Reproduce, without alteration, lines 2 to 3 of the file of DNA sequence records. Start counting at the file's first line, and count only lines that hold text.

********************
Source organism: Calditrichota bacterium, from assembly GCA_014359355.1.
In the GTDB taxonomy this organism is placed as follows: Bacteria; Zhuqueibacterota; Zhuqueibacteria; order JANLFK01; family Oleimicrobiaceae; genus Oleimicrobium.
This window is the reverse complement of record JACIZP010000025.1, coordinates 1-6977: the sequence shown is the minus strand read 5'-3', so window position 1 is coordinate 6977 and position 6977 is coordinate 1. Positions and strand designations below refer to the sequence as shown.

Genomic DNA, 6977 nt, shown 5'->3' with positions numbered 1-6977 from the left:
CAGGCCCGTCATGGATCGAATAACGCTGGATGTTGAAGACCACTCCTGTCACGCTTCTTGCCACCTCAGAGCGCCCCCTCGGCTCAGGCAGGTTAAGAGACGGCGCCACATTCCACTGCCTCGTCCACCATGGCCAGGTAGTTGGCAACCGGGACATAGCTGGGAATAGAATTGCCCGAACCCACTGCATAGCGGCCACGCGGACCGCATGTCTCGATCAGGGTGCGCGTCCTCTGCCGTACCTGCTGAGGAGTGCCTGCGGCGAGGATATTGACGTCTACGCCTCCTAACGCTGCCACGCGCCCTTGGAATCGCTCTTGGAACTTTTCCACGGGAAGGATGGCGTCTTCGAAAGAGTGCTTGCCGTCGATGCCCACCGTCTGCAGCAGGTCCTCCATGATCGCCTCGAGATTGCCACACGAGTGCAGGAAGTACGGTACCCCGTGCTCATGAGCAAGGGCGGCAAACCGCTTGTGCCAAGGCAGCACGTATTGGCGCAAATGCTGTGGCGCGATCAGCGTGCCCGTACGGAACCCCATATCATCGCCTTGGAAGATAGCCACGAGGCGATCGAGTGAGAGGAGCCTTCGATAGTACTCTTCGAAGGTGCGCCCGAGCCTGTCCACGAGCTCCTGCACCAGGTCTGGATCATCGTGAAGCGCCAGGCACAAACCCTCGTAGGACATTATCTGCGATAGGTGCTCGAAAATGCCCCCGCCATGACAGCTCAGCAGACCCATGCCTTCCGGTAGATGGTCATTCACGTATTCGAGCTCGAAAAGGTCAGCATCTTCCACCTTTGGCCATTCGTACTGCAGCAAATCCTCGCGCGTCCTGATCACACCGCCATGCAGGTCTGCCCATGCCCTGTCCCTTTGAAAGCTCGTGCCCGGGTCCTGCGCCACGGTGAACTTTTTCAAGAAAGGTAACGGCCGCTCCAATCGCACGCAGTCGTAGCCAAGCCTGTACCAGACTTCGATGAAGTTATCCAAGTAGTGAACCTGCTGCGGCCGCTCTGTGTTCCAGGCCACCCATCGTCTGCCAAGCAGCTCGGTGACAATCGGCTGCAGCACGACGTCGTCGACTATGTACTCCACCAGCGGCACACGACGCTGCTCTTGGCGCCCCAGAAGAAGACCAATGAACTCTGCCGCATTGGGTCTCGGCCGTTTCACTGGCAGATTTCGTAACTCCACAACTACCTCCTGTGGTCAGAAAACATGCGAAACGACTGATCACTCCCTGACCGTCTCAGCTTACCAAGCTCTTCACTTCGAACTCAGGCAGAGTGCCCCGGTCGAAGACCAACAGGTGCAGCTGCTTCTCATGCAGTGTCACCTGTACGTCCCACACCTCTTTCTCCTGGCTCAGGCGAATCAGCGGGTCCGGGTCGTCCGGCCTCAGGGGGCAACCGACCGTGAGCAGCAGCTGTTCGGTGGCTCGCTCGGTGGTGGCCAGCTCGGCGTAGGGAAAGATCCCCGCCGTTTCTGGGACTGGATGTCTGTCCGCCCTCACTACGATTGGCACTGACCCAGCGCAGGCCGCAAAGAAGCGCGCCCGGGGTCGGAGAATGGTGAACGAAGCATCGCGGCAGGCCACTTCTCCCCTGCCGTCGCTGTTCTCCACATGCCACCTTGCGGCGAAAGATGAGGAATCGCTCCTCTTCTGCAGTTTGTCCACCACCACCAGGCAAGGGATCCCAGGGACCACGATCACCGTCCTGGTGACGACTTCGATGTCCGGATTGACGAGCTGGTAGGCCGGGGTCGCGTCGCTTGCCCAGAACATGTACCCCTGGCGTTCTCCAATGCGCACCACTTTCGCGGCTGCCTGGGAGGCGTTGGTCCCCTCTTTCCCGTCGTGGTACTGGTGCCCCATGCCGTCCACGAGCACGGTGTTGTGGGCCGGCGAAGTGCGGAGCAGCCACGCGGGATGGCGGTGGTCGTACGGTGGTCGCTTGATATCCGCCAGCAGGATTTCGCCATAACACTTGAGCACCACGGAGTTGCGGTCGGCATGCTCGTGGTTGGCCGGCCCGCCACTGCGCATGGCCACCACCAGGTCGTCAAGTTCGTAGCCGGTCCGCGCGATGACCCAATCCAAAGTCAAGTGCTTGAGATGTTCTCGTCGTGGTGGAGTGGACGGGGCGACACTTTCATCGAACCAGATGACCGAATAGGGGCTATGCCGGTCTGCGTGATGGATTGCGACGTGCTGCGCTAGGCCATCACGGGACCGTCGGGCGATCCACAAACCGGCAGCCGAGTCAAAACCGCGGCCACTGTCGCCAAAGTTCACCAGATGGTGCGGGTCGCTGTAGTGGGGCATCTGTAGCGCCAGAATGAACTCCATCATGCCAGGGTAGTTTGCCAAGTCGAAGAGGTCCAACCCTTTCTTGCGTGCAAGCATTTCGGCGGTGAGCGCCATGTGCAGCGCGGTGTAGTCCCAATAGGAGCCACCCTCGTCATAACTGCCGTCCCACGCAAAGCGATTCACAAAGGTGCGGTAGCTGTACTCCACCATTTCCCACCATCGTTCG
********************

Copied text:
In the GTDB taxonomy this organism is placed as follows: Bacteria; Zhuqueibacterota; Zhuqueibacteria; order JANLFK01; family Oleimicrobiaceae; genus Oleimicrobium.
This window is the reverse complement of record JACIZP010000025.1, coordinates 1-6977: the sequence shown is the minus strand read 5'-3', so window position 1 is coordinate 6977 and position 6977 is coordinate 1. Positions and strand designations below refer to the sequence as shown.